• practices and usage of space at promoting a sustainable tourism that is interested in the local history and culture
  • at creating a participative platform with Svans in order to collect and archive local narratives.

Measures: A Transmedia Archive

At the interface between journalistic storytelling and museal representation, transmedia offers an open approach to storytelling. It allows one to present different types of material and offers space for diverse interpretations. Our longterm goal is to create a transmedia archive that provides access to personal
narratives and biographic content like family pictures and objects for religious and cultural purposes, maps, and flat-plans to document the architectural layers of usage, etc. We’re addressing tourists who want to take a deeper look into the region‘s history and culture as well as the local public. The archive is presented as a mobile-ready website with CMS-backend allowing the editorial team to store and organize archival content during the project. The stories can be accessed through various topics as well as location-based content on a map. As an extension, we‘re planning to have selected material
as Augmented Reality content, so Tourists are able to access relevant content on-site. The content is collected in a series of on-site work-shops(ca. 10 days) which engage locals in collaboration with students of ethnography, geography, architecture, and journalism.

The following topics are conceivable:

Narratives of Future and Fate: Svan Biographies

Oral history of Svan traditions during and after Soviet times are at the core of this event. The goal is to conduct structured interviews with Svans and collect video and audio material. In cooperation with German and Georgian faculties of ethnography and journalism.

Material Culture: Objects and Images

This workshop is focused on the use and of material culture. We conduct structured interviews with Svans and digitalize cultural objects and personal inventories. In cooperation with German and Georgian faculties of ethnography and journalism.

Mapping the Past: The Usage of Space

Together with the Svan population this workshop asks how the future usage of tradition and culture in space has to be conceived. In cooperation with German and Georgian faculties of ethnography and architecture.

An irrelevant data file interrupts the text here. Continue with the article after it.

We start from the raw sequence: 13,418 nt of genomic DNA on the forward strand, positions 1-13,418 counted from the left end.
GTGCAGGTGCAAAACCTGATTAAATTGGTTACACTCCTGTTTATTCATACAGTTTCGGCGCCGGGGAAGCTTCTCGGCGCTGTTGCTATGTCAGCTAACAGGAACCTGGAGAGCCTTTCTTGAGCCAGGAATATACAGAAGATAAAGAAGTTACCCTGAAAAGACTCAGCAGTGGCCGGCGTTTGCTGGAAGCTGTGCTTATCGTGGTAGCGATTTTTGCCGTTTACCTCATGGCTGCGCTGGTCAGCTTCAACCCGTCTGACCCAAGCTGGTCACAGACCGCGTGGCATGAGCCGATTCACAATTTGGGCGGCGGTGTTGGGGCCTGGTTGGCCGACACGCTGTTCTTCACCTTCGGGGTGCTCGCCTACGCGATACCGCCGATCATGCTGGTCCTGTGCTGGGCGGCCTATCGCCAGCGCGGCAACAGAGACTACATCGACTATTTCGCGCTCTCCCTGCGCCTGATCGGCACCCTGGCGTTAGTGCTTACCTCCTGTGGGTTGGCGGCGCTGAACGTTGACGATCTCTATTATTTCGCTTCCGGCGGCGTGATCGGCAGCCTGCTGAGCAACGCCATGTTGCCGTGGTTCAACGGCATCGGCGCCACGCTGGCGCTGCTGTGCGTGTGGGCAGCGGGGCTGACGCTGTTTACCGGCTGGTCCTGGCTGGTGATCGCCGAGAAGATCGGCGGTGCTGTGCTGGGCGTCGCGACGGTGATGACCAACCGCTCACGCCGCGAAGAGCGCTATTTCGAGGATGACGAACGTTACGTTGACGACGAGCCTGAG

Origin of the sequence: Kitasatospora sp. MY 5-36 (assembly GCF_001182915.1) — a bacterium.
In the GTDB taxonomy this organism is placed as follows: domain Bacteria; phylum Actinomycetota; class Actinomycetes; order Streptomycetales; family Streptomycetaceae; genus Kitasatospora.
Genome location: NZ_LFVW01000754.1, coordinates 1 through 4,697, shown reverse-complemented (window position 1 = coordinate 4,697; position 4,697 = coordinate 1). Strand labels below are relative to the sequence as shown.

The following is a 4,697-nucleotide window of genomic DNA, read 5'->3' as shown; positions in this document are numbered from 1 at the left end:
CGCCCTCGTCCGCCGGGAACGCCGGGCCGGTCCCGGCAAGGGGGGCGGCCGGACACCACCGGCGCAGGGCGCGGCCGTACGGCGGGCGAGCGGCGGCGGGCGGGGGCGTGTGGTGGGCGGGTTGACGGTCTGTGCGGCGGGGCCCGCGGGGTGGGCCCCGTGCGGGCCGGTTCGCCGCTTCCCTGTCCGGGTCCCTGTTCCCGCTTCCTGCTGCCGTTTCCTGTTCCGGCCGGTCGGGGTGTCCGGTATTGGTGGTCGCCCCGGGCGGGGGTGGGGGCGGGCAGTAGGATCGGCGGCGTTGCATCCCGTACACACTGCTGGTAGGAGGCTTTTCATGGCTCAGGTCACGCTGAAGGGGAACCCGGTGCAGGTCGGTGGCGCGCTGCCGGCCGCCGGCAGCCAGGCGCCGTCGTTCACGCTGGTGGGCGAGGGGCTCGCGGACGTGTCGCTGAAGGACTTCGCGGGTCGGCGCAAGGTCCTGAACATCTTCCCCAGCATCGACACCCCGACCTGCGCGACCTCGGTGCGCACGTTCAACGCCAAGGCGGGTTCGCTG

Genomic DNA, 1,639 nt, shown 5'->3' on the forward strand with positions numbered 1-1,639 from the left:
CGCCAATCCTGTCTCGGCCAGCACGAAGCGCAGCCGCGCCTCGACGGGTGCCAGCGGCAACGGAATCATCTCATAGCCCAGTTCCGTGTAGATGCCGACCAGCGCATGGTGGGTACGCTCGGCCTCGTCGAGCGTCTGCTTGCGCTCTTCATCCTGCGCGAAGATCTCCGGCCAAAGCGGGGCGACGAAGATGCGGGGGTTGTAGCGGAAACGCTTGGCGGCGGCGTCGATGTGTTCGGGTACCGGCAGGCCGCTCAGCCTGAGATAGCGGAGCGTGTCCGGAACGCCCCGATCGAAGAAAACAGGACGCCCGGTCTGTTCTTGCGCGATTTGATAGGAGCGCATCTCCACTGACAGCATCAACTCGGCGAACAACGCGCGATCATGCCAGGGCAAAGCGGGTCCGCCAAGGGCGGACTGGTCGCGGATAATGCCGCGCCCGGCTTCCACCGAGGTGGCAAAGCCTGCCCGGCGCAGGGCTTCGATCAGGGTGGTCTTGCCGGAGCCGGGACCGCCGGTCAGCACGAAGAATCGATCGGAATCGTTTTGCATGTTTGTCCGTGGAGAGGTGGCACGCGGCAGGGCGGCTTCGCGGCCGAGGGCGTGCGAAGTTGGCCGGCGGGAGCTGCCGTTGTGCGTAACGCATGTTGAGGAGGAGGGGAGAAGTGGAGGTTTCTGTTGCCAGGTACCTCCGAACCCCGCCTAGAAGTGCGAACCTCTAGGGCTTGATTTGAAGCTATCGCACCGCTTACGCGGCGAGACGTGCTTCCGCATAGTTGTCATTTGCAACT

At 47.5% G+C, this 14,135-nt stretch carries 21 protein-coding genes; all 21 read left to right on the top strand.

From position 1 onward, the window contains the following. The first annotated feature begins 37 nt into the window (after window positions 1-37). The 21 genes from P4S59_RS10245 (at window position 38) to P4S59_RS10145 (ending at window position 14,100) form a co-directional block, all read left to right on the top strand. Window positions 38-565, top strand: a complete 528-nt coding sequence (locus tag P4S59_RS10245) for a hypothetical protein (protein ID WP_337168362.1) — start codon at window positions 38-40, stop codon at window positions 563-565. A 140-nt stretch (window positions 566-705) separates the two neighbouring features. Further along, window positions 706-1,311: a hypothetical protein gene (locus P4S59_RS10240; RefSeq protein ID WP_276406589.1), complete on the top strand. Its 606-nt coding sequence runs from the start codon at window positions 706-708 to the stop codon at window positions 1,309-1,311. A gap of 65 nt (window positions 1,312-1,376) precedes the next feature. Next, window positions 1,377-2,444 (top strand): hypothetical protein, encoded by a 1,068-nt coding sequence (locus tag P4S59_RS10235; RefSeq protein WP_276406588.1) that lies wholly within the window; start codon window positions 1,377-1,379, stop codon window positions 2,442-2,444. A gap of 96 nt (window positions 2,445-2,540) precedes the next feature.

PD Dr. Stefan Applis works as associate professor of geography at the Westfälische Wilhelms- University of Giessen (Germany) and the Friedrich-Alexander-University Erlangen. In his work in Georgia, he is particularly interested in the impact on the local population of attempts to promote social development through tourism promotion.

Prof. Dr. Sebastian Pranz works as a full professor of journalism at Macromedia University of Applied Sciences in Stuttgart (Germany). With the media NGO FROH! he has realized the German/Georgian project Archive of Transition that was presented on the Frankfurt Bookfair 2018.

Dr. Stéphane Voell is the coordinator of the Center for Conflict Studies of Philipps-Universität Marburg. He conducted research in Georgia, since 2011 he organizes student research projects with Armeniens, Azerbaijanis and Georgians in the Caucasus.

Froh! e.V. is a non-profit association that has made its goal to stir the proces- ses of social formation and develop journalistic formats that open discourses about human values. We organize an international workshop-series addressing journalists and self-publishers, develop international
transmedia projects and publish magazines and websites. We collaborated with partners like German Ministry of Foreign Affairs, Goethe Institute Georgia, DVV international and many others.